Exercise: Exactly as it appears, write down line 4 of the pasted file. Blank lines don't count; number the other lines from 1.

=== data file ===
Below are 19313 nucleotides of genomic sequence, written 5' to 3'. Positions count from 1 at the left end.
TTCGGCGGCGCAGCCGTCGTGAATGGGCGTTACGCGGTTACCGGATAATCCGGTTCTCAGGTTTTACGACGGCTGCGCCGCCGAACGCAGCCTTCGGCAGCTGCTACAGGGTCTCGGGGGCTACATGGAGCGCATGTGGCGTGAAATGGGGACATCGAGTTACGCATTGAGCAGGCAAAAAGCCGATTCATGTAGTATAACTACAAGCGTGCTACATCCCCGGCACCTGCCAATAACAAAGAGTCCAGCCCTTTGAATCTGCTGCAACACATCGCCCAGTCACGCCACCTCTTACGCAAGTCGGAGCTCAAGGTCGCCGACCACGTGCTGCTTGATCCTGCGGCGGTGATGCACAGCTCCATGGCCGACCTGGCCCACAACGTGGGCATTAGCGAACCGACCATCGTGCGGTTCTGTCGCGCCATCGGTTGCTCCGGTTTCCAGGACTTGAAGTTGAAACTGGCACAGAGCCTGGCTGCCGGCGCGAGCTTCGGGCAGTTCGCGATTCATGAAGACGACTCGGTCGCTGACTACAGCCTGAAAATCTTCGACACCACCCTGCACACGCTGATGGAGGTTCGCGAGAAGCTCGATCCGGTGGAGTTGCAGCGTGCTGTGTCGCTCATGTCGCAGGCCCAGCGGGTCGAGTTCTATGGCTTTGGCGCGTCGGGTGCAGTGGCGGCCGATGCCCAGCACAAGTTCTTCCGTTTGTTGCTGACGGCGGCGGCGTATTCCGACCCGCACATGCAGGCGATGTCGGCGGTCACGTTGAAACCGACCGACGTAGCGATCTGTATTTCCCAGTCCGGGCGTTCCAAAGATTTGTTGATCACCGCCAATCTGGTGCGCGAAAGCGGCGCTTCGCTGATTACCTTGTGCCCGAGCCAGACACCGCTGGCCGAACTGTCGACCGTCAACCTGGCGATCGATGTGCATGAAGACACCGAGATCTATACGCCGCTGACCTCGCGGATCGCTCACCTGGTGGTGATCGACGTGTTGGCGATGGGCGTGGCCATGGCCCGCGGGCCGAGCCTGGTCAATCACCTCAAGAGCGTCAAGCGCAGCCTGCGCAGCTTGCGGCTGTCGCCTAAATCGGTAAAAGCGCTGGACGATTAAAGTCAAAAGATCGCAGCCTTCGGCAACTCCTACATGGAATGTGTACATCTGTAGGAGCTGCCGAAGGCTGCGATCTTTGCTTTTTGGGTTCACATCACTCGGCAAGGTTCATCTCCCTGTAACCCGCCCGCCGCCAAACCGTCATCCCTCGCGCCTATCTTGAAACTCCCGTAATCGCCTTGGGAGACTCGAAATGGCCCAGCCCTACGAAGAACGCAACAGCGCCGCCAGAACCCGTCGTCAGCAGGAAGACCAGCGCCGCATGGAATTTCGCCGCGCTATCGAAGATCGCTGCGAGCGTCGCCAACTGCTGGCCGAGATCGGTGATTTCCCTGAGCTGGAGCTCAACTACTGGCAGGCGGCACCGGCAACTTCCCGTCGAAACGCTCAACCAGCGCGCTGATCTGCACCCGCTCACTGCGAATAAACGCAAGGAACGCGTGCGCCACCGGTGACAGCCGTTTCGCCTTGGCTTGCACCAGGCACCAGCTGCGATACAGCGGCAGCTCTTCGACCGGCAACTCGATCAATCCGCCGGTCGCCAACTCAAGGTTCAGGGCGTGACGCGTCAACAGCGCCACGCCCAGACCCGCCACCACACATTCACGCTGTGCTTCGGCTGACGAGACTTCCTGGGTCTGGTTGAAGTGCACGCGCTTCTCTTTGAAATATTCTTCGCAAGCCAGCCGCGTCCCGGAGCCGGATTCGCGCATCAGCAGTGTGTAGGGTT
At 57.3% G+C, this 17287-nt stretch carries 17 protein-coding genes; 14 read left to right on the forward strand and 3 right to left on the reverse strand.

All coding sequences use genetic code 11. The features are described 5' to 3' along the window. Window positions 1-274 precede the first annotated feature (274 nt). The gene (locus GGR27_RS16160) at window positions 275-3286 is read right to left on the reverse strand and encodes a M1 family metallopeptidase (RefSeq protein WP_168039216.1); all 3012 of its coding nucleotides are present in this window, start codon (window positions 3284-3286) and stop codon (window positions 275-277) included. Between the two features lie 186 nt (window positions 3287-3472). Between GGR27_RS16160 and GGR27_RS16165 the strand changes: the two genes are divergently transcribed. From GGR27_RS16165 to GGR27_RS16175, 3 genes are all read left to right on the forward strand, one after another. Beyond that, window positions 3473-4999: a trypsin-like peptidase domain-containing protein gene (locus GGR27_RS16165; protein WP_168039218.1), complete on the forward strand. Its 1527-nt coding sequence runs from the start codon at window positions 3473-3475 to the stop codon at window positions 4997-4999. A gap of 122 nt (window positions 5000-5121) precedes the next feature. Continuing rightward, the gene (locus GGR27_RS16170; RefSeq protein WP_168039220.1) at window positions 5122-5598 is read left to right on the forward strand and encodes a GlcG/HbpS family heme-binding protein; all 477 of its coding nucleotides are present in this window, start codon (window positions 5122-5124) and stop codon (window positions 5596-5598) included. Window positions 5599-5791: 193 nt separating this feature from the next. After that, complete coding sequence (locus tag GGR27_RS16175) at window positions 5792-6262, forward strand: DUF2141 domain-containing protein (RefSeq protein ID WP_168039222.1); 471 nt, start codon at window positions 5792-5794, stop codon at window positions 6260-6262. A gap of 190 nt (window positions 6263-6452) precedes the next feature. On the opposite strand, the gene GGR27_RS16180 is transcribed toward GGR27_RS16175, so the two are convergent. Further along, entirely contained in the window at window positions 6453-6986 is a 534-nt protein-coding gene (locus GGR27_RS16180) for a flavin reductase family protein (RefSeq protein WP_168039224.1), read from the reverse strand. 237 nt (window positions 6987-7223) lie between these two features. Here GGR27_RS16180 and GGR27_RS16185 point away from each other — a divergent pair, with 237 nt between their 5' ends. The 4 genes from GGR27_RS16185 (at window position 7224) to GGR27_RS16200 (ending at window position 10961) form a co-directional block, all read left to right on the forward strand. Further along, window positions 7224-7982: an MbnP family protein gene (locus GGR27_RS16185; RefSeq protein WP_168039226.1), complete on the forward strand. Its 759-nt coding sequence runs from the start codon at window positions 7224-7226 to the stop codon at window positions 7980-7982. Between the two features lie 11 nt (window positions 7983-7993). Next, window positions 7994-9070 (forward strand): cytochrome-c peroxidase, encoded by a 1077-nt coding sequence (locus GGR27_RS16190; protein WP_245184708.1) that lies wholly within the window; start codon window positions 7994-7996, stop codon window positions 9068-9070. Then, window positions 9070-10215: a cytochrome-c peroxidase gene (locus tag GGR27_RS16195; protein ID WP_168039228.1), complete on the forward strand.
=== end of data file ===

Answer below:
All coding sequences use genetic code 11. The features are described 5' to 3' along the window. Window positions 1-274 precede the first annotated feature (274 nt). The gene (locus GGR27_RS16160) at window positions 275-3286 is read right to left on the reverse strand and encodes a M1 family metallopeptidase (RefSeq protein WP_168039216.1); all 3012 of its coding nucleotides are present in this window, start codon (window positions 3284-3286) and stop codon (window positions 275-277) included. Between the two features lie 186 nt (window positions 3287-3472). Between GGR27_RS16160 and GGR27_RS16165 the strand changes: the two genes are divergently transcribed. From GGR27_RS16165 to GGR27_RS16175, 3 genes are all read left to right on the forward strand, one after another. Beyond that, window positions 3473-4999: a trypsin-like peptidase domain-containing protein gene (locus GGR27_RS16165; protein WP_168039218.1), complete on the forward strand. Its 1527-nt coding sequence runs from the start codon at window positions 3473-3475 to the stop codon at window positions 4997-4999. A gap of 122 nt (window positions 5000-5121) precedes the next feature. Continuing rightward, the gene (locus GGR27_RS16170; RefSeq protein WP_168039220.1) at window positions 5122-5598 is read left to right on the forward strand and encodes a GlcG/HbpS family heme-binding protein; all 477 of its coding nucleotides are present in this window, start codon (window positions 5122-5124) and stop codon (window positions 5596-5598) included. Window positions 5599-5791: 193 nt separating this feature from the next. After that, complete coding sequence (locus tag GGR27_RS16175) at window positions 5792-6262, forward strand: DUF2141 domain-containing protein (RefSeq protein ID WP_168039222.1); 471 nt, start codon at window positions 5792-5794, stop codon at window positions 6260-6262. A gap of 190 nt (window positions 6263-6452) precedes the next feature. On the opposite strand, the gene GGR27_RS16180 is transcribed toward GGR27_RS16175, so the two are convergent. Further along, entirely contained in the window at window positions 6453-6986 is a 534-nt protein-coding gene (locus GGR27_RS16180) for a flavin reductase family protein (RefSeq protein WP_168039224.1), read from the reverse strand. 237 nt (window positions 6987-7223) lie between these two features. Here GGR27_RS16180 and GGR27_RS16185 point away from each other — a divergent pair, with 237 nt between their 5' ends. The 4 genes from GGR27_RS16185 (at window position 7224) to GGR27_RS16200 (ending at window position 10961) form a co-directional block, all read left to right on the forward strand. Further along, window positions 7224-7982: an MbnP family protein gene (locus GGR27_RS16185; RefSeq protein WP_168039226.1), complete on the forward strand. Its 759-nt coding sequence runs from the start codon at window positions 7224-7226 to the stop codon at window positions 7980-7982. Between the two features lie 11 nt (window positions 7983-7993). Next, window positions 7994-9070 (forward strand): cytochrome-c peroxidase, encoded by a 1077-nt coding sequence (locus GGR27_RS16190; protein WP_245184708.1) that lies wholly within the window; start codon window positions 7994-7996, stop codon window positions 9068-9070. Then, window positions 9070-10215: a cytochrome-c peroxidase gene (locus tag GGR27_RS16195; protein ID WP_168039228.1), complete on the forward strand.